Addressing the Opioid Epidemic
Roanoke County, like so much of Southwest Virginia, has been hit hard by the opioid crisis. Substance abuse is a criminal matter, but it’s also a public health crisis, and it's like nothing we've dealt with before.
The 23rd Judicial District has been a leader in Virginia in tackling drug problems head on (both opioids and meth) through Drug Court, the Alpha Program, and the Therapeutic Docket. But as important as these efforts have been, the Roanoke Valley is still in desperate need of better solutions to this crisis, especially in the field of Medically Assisted Treatment (MAT). For too long incarceration (and the threat of incarceration) has been the only tool that we've employed to address this devastating problem. If we could punish and imprison our way out of this problem, we would have done so already. Virginia has the 14th highest rate of incarceration in the nation, and our rate of incarceration has tripled in the last 40 years.
I believe that dealing with the problems of drug addiction in our families and communities is a bipartisan issue. In my work as a criminal defense attorney, I've seen families of every background and income level suffer the devastation caused by the drug addiction of family and loved ones.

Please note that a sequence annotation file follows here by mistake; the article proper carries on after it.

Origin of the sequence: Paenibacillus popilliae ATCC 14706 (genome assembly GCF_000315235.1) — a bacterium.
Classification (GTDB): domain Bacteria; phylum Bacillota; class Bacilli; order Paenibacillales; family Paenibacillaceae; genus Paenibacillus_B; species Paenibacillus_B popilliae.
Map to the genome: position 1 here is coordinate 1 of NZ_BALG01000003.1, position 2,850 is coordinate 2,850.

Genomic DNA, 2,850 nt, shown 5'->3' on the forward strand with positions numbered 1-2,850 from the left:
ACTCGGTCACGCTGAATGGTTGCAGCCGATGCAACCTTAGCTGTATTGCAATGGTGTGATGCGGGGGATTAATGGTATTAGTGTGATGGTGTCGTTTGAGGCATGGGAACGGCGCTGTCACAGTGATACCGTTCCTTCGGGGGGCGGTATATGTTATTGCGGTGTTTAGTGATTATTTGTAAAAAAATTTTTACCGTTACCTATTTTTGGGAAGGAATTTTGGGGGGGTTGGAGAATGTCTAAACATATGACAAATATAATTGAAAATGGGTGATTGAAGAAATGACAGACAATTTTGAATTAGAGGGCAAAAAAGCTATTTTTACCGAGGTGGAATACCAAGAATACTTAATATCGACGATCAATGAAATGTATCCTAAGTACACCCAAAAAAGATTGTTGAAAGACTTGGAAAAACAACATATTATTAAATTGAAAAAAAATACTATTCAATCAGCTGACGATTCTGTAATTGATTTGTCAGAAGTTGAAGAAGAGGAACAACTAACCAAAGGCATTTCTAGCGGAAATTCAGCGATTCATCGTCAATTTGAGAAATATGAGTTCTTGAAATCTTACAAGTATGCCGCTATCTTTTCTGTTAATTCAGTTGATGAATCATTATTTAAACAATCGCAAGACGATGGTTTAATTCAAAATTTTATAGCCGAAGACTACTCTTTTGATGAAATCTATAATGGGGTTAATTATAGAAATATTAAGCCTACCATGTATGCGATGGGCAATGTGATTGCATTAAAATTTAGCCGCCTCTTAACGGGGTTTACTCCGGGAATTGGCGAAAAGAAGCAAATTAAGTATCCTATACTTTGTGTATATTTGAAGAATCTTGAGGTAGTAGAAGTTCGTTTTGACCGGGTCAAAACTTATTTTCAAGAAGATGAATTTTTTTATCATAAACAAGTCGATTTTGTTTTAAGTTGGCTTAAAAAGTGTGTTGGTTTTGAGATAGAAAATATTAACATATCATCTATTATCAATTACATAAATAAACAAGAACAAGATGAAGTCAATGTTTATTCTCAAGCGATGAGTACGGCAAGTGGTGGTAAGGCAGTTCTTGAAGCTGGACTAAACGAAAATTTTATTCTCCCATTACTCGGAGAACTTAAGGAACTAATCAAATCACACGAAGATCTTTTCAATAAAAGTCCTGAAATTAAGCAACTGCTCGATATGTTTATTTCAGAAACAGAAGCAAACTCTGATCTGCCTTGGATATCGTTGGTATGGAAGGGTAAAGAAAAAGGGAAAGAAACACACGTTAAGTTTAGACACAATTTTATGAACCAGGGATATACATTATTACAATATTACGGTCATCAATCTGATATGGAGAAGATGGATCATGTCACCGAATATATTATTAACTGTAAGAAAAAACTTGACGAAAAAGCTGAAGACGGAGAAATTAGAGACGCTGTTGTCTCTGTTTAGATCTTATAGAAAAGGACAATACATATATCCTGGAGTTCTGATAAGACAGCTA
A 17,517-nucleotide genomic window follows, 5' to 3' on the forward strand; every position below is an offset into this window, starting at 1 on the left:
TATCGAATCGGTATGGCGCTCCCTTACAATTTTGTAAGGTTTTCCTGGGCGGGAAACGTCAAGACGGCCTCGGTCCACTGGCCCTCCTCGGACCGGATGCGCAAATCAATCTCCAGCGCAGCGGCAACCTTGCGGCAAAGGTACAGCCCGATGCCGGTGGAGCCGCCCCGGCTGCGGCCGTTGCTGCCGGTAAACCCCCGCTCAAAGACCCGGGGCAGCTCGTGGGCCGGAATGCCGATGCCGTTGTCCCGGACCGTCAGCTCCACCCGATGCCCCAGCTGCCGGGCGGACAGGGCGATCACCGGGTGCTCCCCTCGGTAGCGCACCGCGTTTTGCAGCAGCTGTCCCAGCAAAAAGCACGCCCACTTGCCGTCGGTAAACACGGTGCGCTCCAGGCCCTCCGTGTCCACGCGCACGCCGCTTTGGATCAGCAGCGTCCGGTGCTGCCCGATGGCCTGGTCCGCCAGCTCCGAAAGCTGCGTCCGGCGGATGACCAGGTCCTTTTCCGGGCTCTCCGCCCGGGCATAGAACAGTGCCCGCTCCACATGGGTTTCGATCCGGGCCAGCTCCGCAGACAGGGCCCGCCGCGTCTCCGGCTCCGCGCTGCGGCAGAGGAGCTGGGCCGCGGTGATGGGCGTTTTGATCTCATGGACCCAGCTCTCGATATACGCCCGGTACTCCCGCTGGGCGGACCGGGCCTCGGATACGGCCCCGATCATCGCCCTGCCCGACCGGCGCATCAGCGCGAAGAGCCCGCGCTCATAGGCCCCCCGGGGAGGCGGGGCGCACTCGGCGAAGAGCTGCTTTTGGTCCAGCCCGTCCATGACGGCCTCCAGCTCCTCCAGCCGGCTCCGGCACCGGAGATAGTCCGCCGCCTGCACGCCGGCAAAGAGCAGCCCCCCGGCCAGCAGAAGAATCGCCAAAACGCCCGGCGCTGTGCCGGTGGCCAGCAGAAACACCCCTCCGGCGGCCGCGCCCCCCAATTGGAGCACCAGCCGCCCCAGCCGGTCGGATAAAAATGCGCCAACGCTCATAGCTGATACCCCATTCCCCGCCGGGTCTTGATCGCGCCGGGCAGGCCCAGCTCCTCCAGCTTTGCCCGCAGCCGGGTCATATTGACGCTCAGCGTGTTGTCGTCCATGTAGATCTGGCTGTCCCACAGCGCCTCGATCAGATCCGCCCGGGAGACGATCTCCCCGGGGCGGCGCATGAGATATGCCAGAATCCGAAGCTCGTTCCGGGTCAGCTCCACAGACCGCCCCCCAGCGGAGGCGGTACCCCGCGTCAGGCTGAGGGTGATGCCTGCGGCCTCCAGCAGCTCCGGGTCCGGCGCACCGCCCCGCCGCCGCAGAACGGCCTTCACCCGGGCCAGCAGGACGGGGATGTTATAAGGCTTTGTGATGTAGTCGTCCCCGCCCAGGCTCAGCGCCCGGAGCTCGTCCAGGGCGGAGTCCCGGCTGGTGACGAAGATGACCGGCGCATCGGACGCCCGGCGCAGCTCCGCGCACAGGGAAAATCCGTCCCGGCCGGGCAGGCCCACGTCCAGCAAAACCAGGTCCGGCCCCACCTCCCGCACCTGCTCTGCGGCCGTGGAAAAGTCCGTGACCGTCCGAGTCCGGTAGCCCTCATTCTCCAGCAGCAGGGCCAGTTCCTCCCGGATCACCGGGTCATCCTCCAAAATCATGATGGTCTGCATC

I will work to incorporate earlier, more consistent, and more effective treatment; to utilize pre-trial diversion; and to constantly work to refine our approach to the prosecution of opioid cases in order to minimize relapse and reduce the harm to the families of those suffering from drug addiction. Specifically I will advocate for the use of MAT both in our drug courts, in our jails, and during probation.